Effective planning using the Pomodoro Technique and The Results Curve

 Take control of your projects with the Pomodoro Technique & Results Curve method.

Pomodoro Technique and Results Curve

There are many techniques that can be used to help plan your workload, some of which have been around for many years. The Pomodoro Technique and The Results Curve are two new techniques that you can use to help plan your workload and improve your productivity. Both techniques aim to split your day into smaller chunks, enabling you to complete more tasks and improve performance.

Originally invented by Francesco Cirillo in 1992, the Pomodoro Technique consists of the following basic steps; select a task, set a Pomodoro to 25 minutes (the Pomodoro is a kitchen timer shaped like a tomato, but any timer will do), work on the task until the timer rings and then take a break of up to 5 minutes. After 4 25-minute Pomodoro sessions, take a longer break. If you spend the first Pomodoro of the day to plan out your days activities based on the tasks that need doing and allocate a number of Pomodoro sessions to each task depending on the estimated time to complete it. At the end of each Pomodoro, stop working on it. If you finish before the end of the Pomodoro, use the remaining time to refine your work. As you become more experienced with the Pomodoro Technique, you will become better skilled at determining the time required to complete regular tasks enabling you to plan your day better, thus improving your productivity.

The Results Curve, invented by Pierre Khawand, is a technique based on Khawand’s theory that slightly longer 40 minute segments of focused activity are more effective than the shorter periods suggested by the Pomodoro Technique. Khawand’s research suggests after 30 minutes of effort your mind is in gear and another 10 minutes of focus produces significant results. Each activity segment is started by noting down the three to six sub-tasks that you wish to accomplish within that session. It is suggested that during the session, all attempts at communication should be ignored, but then follow each session with a period of collaboration time when you catch up with colleagues, and any phone calls/emails that have arrived.

Both of these techniques split the workday into specific periods of time allocated to tasks. By using tasks lists you can determine which tasks need to be completed and you can then prioritize those according to deadlines or other demands. There are many tools available for collating task lists, but most email clients, such as Outlook and Gmail also include tasks scheduling tools. Seeing as email is the most common business communication method, these tools allow the creation of a task from any incoming email, as well as creating new ones for tasks that don’t use email – there is now no excuse for missing an important deadline.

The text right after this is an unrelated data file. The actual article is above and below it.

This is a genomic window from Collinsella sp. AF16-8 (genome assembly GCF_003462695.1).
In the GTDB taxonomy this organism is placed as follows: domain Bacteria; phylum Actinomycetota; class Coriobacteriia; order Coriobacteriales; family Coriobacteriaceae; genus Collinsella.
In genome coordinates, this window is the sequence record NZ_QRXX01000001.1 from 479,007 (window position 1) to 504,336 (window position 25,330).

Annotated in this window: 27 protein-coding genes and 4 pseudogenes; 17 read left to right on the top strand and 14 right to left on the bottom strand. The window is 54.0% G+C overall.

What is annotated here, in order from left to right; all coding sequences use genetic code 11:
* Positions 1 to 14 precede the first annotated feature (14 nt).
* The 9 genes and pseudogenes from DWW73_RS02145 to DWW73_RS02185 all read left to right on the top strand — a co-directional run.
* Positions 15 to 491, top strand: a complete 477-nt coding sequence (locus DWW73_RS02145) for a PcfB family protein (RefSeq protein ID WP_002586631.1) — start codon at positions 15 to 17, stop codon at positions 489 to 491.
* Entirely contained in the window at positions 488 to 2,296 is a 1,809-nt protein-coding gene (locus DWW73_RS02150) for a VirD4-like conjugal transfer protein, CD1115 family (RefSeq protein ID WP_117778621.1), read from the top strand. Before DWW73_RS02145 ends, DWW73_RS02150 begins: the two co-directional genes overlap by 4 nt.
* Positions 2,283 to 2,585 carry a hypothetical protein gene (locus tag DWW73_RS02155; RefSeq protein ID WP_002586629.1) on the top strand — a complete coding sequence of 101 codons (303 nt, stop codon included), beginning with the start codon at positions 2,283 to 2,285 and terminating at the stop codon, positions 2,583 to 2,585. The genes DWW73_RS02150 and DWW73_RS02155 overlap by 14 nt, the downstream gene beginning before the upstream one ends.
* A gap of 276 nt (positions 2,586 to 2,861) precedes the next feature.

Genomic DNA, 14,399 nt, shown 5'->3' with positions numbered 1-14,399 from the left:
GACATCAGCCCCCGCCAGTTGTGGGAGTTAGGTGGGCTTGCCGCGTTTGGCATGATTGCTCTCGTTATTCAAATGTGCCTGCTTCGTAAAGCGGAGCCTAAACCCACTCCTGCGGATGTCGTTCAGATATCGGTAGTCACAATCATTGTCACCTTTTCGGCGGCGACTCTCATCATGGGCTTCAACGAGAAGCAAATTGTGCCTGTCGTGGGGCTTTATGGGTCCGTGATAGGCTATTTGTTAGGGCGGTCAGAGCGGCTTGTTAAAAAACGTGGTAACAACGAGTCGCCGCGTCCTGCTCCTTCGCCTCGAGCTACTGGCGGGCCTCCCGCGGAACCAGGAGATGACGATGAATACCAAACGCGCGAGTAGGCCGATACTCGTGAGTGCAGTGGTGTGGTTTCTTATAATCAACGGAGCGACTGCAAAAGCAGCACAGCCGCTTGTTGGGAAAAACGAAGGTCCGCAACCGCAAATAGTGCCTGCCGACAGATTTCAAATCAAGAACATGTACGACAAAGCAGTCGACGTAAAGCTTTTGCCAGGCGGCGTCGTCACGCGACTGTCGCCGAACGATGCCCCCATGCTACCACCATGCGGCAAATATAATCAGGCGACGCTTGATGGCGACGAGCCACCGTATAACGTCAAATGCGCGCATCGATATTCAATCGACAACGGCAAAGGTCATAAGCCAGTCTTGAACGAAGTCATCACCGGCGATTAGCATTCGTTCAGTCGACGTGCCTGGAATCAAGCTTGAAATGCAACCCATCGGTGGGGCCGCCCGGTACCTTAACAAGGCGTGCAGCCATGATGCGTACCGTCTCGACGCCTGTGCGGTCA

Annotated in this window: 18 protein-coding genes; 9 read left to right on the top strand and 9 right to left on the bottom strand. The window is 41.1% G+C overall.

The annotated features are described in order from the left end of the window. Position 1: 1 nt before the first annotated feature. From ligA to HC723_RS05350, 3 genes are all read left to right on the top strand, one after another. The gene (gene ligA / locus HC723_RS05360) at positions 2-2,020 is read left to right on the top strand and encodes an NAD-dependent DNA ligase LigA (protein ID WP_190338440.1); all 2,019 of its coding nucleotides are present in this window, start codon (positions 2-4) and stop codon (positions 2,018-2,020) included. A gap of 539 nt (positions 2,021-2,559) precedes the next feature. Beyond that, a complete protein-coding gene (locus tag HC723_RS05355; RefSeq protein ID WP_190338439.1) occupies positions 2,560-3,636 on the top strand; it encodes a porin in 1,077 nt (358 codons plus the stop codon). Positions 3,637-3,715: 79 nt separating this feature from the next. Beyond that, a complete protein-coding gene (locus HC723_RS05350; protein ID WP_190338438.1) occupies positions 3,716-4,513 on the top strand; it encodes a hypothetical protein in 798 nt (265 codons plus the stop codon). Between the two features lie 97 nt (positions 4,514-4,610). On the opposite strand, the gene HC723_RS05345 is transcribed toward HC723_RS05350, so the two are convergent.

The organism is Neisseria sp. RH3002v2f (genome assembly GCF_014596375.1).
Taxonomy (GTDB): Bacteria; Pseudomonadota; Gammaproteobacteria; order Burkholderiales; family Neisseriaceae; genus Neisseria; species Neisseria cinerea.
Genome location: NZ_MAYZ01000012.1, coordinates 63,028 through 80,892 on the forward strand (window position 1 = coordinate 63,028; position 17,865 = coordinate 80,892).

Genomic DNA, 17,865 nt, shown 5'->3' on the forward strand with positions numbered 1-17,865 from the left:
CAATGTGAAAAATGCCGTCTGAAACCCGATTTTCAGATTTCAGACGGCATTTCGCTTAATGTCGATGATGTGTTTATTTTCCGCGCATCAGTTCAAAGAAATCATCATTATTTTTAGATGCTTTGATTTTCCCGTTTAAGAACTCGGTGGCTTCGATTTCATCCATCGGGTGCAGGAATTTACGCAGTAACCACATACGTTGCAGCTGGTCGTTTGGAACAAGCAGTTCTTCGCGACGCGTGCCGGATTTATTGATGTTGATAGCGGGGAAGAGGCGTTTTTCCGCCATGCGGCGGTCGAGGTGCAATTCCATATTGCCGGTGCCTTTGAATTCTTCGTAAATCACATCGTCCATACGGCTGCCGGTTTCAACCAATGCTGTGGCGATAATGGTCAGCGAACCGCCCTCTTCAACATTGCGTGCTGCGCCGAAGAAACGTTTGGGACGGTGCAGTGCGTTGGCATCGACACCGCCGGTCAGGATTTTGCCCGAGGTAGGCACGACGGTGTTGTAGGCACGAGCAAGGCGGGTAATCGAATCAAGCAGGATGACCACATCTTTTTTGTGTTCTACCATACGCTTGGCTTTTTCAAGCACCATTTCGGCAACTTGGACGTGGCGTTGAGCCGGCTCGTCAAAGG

With these time management methods, you can effectively complete tasks at the intended time and be more productive. As you are refining your workflow using task lists, you can also clean up your Outlook, Mac, Gmail or Google Apps address books by removing duplicate contacts using the Scrubly duplicate contact remover tool. You can scan your contacts free by visiting http://www.scrubly.com


Pomodoro technique is wonderful for the individual however up next we will cover: “10 Simple Exercises to Increase Teamwork and Productivity in the Workplace”

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  • Cédric Bourgeois

    Hi Bob! I knew about Pomodoro, but it’s the first time I hear about the result curve, which seems to make much sense. When practicing Pomodoro, I agree that the recommended 25 minutes were looking short.
    For tasks management, I am also a user of the TROGbar, which is more related to Getting Things Done technique. This tool greatly enhances the tasks management in outlook. Actually via a sidebar, not within outlook.
    Finally, I started developing an outlook add-in named Koomato, that implements the Pomodoro technique. As of today, it’s only a timer, but I intend to use outlook tasks and meetings for a better Pomodoro usage. Also, given what i just learned from your post, it seems appropriate to plan something for the result curve.

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